AURORA — One Saturday morning this month, a few dozen volunteers gathered in the mostly empty parking lot at Smoky Hill Library to knock on voters’ doors in support of two Republican legislative candidates.
Suzanne Staeirt, who is running for a hotly contested state Senate seat, told the group before they headed out that they should leave candidate literature under doormats and then ring doorbells to avoid getting too close to voters.
“That way,” she said, “when the voter comes, you don’t have to have that kind-of awkward handoff of the literature.”
The volunteers, holding candidate pamphlets, wearing masks and using a smartphone application to determine which homes to target, nodded along to the instructions.
“(We’re) just making sure we keep everybody healthy and safe,” Caroline Cornell, who is trying to unseat a Democratic state representative, said before sending the cadre of canvassers — young and old — into the surrounding suburban neighborhoods of southeastern Aurora.
Republican candidates up and down the ballot in Colorado are trailing their Democratic counterparts. To put it bluntly: The outlook for the GOP is grim, according to polling and interviews with political operatives. Colorado conservatives — if nothing changes — are poised on Nov. 3 to lose the presidential vote and the marquee U.S. Senate race and remain in the minority at the state Capitol.
One possible advantage the GOP sees heading into the home stretch is a willingness to continue the ground game — the one-on-one conversations between voters and campaigns in front yards and on porches. Unlike most Democratic candidates, Republicans are continuing to canvass despite the public health risks related to the coronavirus. And they’re boasting of unusual success at reaching voters who want to talk about the issues of the day, hypothesizing that people have been stuck inside because of the pandemic for so long that they are excited to have conversations about what’s on their mind.
“Some people are going to keep their (glass) doors closed because they are concerned and they want to have that physical barrier,” said Cornell, who is running for a Colorado House seat, but she has found that generally people are happy to come outside and have a conversation.
The day Staiert and Cornwell went canvassing, one woman grabbed a mask from her car before engaging in a discussion about reopening schools during coronavirus. Another pressed the candidates on their abortion stance from her porch, asking them to leave their campaign flyers on the lawn.
For the most part, Democratic campaigns have decided that knocking on voters’ doors and in-person conversations are too risky. Joe Biden’s presidential campaign isn’t doing it. Former Gov. John Hickenlooper’s U.S. Senate campaign isn’t doing it. Most legislative candidates aren’t doing it, either.
Democrats have rerouted their volunteers and resources to reach voters in other ways, expanding phone banks and spending more on digital advertising.
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“There are other ways to listen to voters that are just as effective as door knocking but don’t involve the risk of potentially killing them,” said state Sen. Jeff Bridges, a Greenwood Village Democrat in a battleground seat.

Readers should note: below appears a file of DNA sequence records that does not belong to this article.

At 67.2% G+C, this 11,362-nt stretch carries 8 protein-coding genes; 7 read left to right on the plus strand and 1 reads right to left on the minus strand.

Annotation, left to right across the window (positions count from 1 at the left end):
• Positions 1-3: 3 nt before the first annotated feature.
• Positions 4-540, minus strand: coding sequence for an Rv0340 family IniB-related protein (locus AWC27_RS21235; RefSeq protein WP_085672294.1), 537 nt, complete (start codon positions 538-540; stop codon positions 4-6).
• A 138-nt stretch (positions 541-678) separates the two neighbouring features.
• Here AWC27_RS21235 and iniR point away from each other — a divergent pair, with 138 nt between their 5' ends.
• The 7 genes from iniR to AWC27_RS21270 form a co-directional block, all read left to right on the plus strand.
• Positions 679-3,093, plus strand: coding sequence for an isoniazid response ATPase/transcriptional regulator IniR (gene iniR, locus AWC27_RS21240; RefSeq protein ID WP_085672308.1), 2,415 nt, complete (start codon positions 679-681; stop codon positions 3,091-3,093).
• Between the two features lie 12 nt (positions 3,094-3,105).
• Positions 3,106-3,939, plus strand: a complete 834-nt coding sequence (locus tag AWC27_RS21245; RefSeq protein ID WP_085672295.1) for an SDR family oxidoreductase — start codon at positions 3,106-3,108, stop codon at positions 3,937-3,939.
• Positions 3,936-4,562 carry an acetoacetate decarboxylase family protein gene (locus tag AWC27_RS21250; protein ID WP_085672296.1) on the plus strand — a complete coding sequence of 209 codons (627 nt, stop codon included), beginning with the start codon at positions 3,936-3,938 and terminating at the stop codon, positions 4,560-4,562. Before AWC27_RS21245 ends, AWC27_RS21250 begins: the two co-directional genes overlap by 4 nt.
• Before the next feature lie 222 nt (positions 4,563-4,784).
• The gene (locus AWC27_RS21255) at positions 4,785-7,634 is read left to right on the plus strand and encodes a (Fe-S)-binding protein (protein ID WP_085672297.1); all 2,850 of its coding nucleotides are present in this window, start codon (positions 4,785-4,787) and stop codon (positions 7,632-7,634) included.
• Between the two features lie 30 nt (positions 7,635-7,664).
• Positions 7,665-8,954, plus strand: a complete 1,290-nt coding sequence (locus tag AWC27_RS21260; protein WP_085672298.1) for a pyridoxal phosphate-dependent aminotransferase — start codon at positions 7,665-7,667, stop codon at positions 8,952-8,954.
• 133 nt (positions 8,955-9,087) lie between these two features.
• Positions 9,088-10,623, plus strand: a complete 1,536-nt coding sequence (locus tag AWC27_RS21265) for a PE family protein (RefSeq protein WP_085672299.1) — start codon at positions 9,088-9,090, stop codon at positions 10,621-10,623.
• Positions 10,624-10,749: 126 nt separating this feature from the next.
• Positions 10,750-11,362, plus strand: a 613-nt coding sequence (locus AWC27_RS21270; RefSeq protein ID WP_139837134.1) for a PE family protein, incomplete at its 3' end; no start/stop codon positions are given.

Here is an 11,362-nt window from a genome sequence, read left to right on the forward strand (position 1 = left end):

But the GOP says its candidates and volunteers are being safe, and that no amount of digital or telephonic voter outreach can replace in-person interaction with voters, a strategy that appears to be backed up in research. And the party is hopeful that in tight races, face-to-face election-year conversations about issues may be able to put them over the top, even if those interactions are happening through masks from 6 feet away.
“The Dems will outspend the Republicans and always have when it comes to local races and legislative races,” said U.S. Rep. Ken Buck, who is also chairman of the Colorado Republican Party. “They have the money to do that. We have the shoeleather to outwork them.”
Buck criticized Hickenlooper for not getting out to interact with voters more. “I have to tell you, I think Colorado voters expect to see candidates run strong campaigns,” he said.
Hickenlooper has held in-person events across Colorado, but only a limited number of people are invited to attend to limit the potential spread of coronavirus. Instead, his campaign has relied more on Zoom gatherings with invited attendees.
Gardner has been more visible on the in-person campaign trail, but he also keeps his events small. He has held a number of virtual gatherings. And his campaign is relying on the same Republican Party door-knocking network — as well as similar efforts from conservative groups — across Colorado.
The act of campaigning is even a campaign issue. In Colorado’s 3rd Congressional District, Republican Lauren Boebert has been holding in-person events and slamming her Democratic opponent, Diane Mitsch Bush, for not getting out more. Boebert has even started calling her rival “basement Bush.”
Even President Donald Trump’s reelection campaign has been rallying in-person volunteers in Colorado to get the word out in support of the president. In late August at an outdoor event in Denver, where few people were wearing masks and almost no one was social distancing, Marc Lotter, director of strategic communications for the Trump campaign, urged the few dozen gathered to talk to their communities about why they should vote to reelect Trump.